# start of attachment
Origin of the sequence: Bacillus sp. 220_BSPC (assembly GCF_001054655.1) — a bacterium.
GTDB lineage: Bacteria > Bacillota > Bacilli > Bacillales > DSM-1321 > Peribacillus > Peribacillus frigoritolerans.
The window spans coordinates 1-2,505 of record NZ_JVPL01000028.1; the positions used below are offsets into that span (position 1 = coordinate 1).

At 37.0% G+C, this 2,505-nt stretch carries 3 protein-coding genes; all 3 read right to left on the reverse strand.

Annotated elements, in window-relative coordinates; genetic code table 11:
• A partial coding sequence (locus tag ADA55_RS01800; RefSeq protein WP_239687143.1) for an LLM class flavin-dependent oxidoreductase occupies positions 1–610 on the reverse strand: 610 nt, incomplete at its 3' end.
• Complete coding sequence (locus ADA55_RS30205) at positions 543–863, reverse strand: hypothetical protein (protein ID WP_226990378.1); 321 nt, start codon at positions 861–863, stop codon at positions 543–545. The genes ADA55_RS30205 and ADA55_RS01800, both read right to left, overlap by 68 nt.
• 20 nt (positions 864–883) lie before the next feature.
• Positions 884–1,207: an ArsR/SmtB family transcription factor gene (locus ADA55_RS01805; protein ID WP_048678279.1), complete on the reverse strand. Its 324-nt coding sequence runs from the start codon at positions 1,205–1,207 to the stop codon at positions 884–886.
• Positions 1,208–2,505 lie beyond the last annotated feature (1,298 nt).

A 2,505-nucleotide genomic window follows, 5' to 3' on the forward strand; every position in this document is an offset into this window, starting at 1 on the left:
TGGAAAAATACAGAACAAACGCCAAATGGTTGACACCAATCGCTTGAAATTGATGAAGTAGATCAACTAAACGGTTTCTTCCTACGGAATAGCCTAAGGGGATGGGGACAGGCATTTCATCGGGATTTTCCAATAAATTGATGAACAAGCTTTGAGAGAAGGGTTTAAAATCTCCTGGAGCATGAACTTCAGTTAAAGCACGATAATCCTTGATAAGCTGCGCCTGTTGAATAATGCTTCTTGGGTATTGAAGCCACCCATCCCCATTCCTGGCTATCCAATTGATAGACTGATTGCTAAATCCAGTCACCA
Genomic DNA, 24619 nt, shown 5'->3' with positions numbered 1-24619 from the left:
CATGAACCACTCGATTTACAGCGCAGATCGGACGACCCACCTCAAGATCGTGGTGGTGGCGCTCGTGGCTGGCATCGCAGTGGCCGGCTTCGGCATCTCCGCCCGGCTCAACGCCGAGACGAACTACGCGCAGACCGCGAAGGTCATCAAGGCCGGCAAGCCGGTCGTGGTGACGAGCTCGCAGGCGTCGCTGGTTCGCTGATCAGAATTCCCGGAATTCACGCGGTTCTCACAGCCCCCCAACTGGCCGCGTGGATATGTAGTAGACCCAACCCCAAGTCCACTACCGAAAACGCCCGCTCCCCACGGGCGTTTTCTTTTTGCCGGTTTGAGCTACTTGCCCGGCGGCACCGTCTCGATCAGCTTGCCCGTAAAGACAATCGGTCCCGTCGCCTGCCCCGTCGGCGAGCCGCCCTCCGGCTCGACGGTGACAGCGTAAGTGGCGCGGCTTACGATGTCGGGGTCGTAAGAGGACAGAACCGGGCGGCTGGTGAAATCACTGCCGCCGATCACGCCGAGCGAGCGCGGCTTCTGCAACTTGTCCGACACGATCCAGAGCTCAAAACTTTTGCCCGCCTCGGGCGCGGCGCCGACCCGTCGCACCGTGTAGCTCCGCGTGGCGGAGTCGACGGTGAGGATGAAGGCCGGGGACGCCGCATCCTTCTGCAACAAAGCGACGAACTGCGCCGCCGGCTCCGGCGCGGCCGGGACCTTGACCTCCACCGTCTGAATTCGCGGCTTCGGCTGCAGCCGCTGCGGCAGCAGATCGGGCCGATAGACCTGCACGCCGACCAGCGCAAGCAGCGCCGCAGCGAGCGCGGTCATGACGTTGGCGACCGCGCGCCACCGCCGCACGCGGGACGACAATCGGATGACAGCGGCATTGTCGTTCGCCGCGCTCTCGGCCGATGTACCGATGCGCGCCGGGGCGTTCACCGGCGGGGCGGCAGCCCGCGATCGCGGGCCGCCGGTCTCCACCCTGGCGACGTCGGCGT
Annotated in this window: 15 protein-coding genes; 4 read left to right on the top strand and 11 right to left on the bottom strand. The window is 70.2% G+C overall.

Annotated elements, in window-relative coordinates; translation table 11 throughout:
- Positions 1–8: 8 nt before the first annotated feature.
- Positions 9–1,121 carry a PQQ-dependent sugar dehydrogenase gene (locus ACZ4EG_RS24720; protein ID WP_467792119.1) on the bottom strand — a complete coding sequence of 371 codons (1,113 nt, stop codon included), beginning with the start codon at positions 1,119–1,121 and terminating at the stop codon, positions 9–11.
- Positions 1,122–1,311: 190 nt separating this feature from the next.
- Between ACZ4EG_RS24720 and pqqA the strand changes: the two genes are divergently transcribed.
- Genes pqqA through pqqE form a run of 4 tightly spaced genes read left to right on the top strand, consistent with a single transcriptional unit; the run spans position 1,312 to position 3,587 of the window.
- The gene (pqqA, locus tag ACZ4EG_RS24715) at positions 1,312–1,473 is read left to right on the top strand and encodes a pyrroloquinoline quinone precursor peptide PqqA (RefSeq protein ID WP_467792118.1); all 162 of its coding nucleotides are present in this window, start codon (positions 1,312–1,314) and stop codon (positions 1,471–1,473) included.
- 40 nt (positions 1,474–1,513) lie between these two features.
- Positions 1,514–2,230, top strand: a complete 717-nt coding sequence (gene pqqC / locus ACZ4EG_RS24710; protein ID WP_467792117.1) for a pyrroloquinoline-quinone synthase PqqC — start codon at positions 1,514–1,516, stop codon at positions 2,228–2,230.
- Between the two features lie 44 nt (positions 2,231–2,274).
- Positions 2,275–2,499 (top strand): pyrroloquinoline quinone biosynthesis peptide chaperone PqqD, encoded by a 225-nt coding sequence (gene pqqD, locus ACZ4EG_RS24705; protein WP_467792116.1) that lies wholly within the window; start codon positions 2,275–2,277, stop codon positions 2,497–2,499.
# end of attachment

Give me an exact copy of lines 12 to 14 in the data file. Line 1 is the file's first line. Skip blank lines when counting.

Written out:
TGGAAAAATACAGAACAAACGCCAAATGGTTGACACCAATCGCTTGAAATTGATGAAGTAGATCAACTAAACGGTTTCTTCCTACGGAATAGCCTAAGGGGATGGGGACAGGCATTTCATCGGGATTTTCCAATAAATTGATGAACAAGCTTTGAGAGAAGGGTTTAAAATCTCCTGGAGCATGAACTTCAGTTAAAGCACGATAATCCTTGATAAGCTGCGCCTGTTGAATAATGCTTCTTGGGTATTGAAGCCACCCATCCCCATTCCTGGCTATCCAATTGATAGACTGATTGCTAAATCCAGTCACCA
Genomic DNA, 24619 nt, shown 5'->3' with positions numbered 1-24619 from the left:
CATGAACCACTCGATTTACAGCGCAGATCGGACGACCCACCTCAAGATCGTGGTGGTGGCGCTCGTGGCTGGCATCGCAGTGGCCGGCTTCGGCATCTCCGCCCGGCTCAACGCCGAGACGAACTACGCGCAGACCGCGAAGGTCATCAAGGCCGGCAAGCCGGTCGTGGTGACGAGCTCGCAGGCGTCGCTGGTTCGCTGATCAGAATTCCCGGAATTCACGCGGTTCTCACAGCCCCCCAACTGGCCGCGTGGATATGTAGTAGACCCAACCCCAAGTCCACTACCGAAAACGCCCGCTCCCCACGGGCGTTTTCTTTTTGCCGGTTTGAGCTACTTGCCCGGCGGCACCGTCTCGATCAGCTTGCCCGTAAAGACAATCGGTCCCGTCGCCTGCCCCGTCGGCGAGCCGCCCTCCGGCTCGACGGTGACAGCGTAAGTGGCGCGGCTTACGATGTCGGGGTCGTAAGAGGACAGAACCGGGCGGCTGGTGAAATCACTGCCGCCGATCACGCCGAGCGAGCGCGGCTTCTGCAACTTGTCCGACACGATCCAGAGCTCAAAACTTTTGCCCGCCTCGGGCGCGGCGCCGACCCGTCGCACCGTGTAGCTCCGCGTGGCGGAGTCGACGGTGAGGATGAAGGCCGGGGACGCCGCATCCTTCTGCAACAAAGCGACGAACTGCGCCGCCGGCTCCGGCGCGGCCGGGACCTTGACCTCCACCGTCTGAATTCGCGGCTTCGGCTGCAGCCGCTGCGGCAGCAGATCGGGCCGATAGACCTGCACGCCGACCAGCGCAAGCAGCGCCGCAGCGAGCGCGGTCATGACGTTGGCGACCGCGCGCCACCGCCGCACGCGGGACGACAATCGGATGACAGCGGCATTGTCGTTCGCCGCGCTCTCGGCCGATGTACCGATGCGCGCCGGGGCGTTCACCGGCGGGGCGGCAGCCCGCGATCGCGGGCCGCCGGTCTCCACCCTGGCGACGTCGGCGT